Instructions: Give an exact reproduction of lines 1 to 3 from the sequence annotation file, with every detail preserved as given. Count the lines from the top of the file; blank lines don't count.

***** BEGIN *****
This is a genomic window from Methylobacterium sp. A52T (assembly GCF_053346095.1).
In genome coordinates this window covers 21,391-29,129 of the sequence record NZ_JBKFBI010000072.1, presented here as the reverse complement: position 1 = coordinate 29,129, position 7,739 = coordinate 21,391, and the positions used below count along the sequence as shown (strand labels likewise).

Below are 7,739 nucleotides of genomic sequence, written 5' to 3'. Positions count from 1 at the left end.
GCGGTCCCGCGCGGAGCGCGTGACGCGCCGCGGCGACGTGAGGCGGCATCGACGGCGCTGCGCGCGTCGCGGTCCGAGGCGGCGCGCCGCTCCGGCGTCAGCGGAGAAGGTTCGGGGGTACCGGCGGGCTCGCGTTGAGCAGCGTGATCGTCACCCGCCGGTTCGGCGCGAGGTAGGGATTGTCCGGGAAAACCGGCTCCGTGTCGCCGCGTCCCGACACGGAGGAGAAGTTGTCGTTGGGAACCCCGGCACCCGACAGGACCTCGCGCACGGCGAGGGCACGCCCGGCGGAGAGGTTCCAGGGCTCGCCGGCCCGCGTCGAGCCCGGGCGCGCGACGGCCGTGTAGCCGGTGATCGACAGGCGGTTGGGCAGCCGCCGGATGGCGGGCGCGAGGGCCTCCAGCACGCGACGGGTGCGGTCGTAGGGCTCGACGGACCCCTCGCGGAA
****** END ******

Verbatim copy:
This is a genomic window from Methylobacterium sp. A52T (assembly GCF_053346095.1).
In genome coordinates this window covers 21,391-29,129 of the sequence record NZ_JBKFBI010000072.1, presented here as the reverse complement: position 1 = coordinate 29,129, position 7,739 = coordinate 21,391, and the positions used below count along the sequence as shown (strand labels likewise).

Below are 7,739 nucleotides of genomic sequence, written 5' to 3'. Positions count from 1 at the left end.